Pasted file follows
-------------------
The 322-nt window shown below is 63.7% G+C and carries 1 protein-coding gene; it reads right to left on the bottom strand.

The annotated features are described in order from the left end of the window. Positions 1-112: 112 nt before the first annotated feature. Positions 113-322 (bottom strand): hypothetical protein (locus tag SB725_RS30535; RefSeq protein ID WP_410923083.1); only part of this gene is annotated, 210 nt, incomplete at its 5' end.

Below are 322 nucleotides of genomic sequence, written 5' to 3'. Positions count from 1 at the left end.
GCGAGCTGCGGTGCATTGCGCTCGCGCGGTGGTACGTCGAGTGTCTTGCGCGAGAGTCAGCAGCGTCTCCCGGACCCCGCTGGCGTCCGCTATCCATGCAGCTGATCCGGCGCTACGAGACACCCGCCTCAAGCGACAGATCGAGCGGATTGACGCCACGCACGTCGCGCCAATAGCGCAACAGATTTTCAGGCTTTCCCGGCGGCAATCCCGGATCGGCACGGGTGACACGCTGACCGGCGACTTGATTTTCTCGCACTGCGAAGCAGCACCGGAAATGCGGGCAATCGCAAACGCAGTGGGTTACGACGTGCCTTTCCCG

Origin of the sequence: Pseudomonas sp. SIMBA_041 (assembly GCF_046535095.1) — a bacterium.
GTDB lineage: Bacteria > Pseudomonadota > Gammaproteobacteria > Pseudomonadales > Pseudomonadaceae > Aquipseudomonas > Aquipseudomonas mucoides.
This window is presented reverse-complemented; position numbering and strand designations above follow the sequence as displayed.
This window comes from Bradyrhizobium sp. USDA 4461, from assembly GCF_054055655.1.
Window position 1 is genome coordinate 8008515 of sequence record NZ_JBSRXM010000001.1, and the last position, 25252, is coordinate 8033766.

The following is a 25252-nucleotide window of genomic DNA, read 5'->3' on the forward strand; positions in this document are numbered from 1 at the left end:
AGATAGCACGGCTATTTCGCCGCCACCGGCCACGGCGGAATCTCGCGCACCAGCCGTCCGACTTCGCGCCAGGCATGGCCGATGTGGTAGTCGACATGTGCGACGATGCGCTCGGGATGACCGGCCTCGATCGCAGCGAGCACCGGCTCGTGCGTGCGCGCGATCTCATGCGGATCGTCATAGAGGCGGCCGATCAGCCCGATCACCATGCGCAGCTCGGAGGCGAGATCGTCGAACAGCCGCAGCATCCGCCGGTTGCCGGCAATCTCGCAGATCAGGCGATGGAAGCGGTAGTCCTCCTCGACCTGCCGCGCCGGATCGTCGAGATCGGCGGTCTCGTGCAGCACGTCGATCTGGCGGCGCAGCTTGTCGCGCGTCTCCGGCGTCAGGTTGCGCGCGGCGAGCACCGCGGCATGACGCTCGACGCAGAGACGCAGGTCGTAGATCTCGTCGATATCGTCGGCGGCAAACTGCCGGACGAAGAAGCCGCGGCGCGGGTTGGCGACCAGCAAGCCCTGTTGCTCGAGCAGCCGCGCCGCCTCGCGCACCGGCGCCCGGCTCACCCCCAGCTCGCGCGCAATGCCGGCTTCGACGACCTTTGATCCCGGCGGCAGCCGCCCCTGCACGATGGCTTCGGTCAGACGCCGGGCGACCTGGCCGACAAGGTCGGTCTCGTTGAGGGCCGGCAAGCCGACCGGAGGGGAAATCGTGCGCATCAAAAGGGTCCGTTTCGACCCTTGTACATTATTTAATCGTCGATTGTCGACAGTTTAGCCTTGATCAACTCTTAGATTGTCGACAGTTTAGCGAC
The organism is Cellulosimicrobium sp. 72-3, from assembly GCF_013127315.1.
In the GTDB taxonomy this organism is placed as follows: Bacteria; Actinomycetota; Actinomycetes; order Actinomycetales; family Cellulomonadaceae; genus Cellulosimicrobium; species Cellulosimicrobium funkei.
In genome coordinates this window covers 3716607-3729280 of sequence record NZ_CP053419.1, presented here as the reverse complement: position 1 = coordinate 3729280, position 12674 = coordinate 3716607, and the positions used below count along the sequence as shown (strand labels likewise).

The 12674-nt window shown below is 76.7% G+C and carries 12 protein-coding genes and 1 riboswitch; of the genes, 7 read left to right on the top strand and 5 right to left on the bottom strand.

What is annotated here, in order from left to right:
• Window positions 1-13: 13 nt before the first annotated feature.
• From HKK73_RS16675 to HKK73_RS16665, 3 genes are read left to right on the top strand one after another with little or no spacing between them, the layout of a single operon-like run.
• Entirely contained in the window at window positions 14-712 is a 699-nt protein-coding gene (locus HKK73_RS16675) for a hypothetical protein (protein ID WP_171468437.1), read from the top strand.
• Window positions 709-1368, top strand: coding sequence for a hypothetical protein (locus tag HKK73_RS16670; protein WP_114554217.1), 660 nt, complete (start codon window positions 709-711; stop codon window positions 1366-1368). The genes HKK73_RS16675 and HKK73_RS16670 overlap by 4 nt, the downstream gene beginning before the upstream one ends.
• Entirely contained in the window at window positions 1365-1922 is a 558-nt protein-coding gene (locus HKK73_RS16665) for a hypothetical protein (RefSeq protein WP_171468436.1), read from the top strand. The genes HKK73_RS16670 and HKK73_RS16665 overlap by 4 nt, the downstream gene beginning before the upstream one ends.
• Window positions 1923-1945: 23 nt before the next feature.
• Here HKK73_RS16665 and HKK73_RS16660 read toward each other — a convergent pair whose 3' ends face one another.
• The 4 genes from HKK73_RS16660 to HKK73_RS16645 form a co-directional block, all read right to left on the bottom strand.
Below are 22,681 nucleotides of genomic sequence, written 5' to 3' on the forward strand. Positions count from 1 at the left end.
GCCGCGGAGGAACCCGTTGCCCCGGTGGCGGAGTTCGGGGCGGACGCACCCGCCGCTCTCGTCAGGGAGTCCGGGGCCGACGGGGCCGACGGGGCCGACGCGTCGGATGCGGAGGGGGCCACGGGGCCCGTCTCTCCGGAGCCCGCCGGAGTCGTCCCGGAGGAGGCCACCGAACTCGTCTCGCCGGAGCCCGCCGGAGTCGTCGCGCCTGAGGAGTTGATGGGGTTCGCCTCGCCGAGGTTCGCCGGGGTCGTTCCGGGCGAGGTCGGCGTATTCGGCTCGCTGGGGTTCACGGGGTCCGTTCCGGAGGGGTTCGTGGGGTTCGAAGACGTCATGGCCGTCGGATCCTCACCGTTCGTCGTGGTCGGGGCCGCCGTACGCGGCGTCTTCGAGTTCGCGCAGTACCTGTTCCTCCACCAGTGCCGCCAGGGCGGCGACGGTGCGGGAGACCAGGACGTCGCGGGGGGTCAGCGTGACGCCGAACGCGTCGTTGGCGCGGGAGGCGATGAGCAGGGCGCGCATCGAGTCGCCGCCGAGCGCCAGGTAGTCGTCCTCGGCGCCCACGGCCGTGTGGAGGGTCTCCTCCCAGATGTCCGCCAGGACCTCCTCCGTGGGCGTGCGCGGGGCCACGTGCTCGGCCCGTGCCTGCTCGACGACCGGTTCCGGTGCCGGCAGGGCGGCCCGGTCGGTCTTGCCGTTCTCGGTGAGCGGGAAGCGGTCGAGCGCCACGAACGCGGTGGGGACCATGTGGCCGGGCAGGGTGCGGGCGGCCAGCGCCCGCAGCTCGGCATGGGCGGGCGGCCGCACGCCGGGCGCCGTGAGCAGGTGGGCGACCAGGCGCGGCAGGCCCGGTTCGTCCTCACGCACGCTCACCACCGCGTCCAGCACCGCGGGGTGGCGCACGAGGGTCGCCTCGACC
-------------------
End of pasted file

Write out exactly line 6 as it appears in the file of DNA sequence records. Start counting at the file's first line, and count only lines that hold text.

GTDB lineage: Bacteria > Pseudomonadota > Gammaproteobacteria > Pseudomonadales > Pseudomonadaceae > Aquipseudomonas > Aquipseudomonas mucoides.